Lakeland lets the dogs out on campus

Blitz happily smiles, while waiting for a treat.

Can dogs benefit the students on campus? The people who have their dogs on campus believe that dogs do benefit the students.


Benny is an 11-year-old cockapoo who can be found in Cary Knier, director of counseling services, office on Wednesday’s. Benny helps put students at ease when they go to Cary’s office by putting a smile on their faces. Another thing Benny is good at is cuddling up to someone when they are upset.

“The benefits of having dogs on campus is they help students feel more at home, especially when they feel homesick or lonely,” said Knier. “Pets often help lower heart rate and relieve stress, which is something most students experience during college.”

Benny went to work with Knier at her previous job, so when she came to Lakeland in 2005 she continued to bring him along.

“He seemed to be a natural ice-breaker for most people because they would talk about their pets or pets they had as a child,” said Knier. “It helped them feel more at ease and led to other conversations. Benny also has a keen sense when people are upset. He might lie next to a student when he or she is crying, which is comforting to most students.”


Blitz is a 3-year-old German shorthair pointer and border collie mix. He resides at Muehlmeier Hall under the ownership of the Hall Director, Brittaney Prosser.

Blitz loves getting attention from Lakeland Students, and he can’t turn down a game of fetch or tug of war. One thing he loves is performing tricks for people because he is an attention hog.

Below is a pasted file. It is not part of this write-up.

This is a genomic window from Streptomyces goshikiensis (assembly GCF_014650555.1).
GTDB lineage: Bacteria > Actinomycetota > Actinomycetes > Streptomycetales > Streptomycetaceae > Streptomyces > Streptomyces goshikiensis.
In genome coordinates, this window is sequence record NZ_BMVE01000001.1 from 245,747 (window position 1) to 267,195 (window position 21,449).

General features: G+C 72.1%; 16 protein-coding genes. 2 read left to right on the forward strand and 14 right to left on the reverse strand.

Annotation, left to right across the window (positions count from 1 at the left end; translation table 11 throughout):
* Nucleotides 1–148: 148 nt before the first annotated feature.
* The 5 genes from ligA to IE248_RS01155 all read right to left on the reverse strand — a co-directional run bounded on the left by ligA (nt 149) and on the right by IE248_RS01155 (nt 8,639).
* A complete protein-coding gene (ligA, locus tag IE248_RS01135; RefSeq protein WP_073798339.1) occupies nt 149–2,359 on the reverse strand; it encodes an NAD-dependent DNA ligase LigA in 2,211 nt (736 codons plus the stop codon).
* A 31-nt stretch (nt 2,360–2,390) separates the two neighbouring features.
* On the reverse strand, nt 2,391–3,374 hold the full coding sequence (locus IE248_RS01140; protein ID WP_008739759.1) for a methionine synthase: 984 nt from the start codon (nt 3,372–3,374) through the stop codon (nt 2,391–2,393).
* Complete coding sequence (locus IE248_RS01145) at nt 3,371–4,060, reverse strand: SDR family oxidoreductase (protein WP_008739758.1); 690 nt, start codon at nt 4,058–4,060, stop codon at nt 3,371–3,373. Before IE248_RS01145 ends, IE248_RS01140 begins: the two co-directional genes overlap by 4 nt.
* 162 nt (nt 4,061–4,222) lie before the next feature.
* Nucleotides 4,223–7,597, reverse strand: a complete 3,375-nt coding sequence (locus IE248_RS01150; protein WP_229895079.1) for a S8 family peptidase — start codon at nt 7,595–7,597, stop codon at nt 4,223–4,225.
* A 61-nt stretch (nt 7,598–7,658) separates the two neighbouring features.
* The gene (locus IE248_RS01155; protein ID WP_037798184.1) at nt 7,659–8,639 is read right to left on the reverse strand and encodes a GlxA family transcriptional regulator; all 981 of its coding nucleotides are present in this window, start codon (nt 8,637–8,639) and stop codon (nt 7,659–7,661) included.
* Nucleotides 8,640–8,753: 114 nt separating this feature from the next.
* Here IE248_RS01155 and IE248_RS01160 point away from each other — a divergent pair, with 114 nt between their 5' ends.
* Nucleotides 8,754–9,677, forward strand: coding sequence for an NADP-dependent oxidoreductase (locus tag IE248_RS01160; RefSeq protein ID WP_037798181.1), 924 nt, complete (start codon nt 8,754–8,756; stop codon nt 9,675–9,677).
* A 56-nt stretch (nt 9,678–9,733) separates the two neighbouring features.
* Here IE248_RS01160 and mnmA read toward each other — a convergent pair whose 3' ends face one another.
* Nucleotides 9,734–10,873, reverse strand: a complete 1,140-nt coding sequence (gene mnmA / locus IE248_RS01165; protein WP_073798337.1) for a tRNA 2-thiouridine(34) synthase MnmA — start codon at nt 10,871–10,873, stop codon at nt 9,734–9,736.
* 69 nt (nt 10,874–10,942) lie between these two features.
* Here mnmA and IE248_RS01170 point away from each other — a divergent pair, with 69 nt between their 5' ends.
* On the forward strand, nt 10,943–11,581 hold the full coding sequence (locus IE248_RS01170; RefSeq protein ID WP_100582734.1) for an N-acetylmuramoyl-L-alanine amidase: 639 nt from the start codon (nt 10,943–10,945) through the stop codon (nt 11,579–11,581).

When he is off campus, he loves going to the Lakeview Park dog beach, located on the south side of Sheboygan, to play fetch in the water and run around in the sand.

“Blitz benefits students who miss having a pet around,” said Prosser. “Or he can just be there for someone who is having a rough day.”

MacKenzie and Mable

MacKenzie Chalupa-Batman Booger-Hoover BadPup Groll is a 3-year-old long-haired, miniature, double-dapple dachshund more commonly known as Kenz. Hurricane Mabel Seabass Groll is a 1-year-old short-haired, miniature, double-dapple dachshund more commonly known as Mable. Both girls reside at Krueger Hall under the ownership of the hall director, Amanda Farrar.

“Kenz got the BadPup from when she was a puppy, chewing on everything and getting into messes. She destroyed garden hoses, a Dyson vacuum cord, and many articles of clothing,” said Farrar about Kenz’s full name. “The Booger-Hoover is because she loves to try licking the inside of your nose. Chalupa-Batman is from one of our favorite shows: ‘The League.’”

“Mable got hurricane because when you say certain things like ‘hurriccaaaaaane’ she will go crazy and try to lick and nibble your face or hands or any part of you while you make noises,” said Farrar about Mable’s full name. “Sea-bass is because she is barrel chested and when she is on her back she flops around like a fish as she has a hard time rolling over and standing up.”

Kenz and Mable both love to run in circles in the field outside of Krueger, take long naps and cuddle with the students.

Kenz and Mable benefit students that may be missing their own pets or are homesick. Sometimes being able to play or cuddle with a dog is comforting enough to help ease that stress and worry. Both dogs can be lent out to anyone who wants to walk or play with them. They can be found every day in Krueger or around campus. Sometimes you will even see Mable chasing Blitz over by Muehlmeier.

Their distinct coloring comes from them being double dapples, which comes from irresponsible breeding that can lead to health issues. For example, Kenz was born completely deaf and can see very little out of one eye and Mabel is hearing and vision impaired.

“When approaching them, please let them come to you so they can smell and slightly see you so they know you’re there,” said Farrar. “Otherwise you can frighten them.”

They are very friendly and get excited to meet anyone on campus. Once they have met you a couple of times, they will remember you by smell and get very excited to see you again.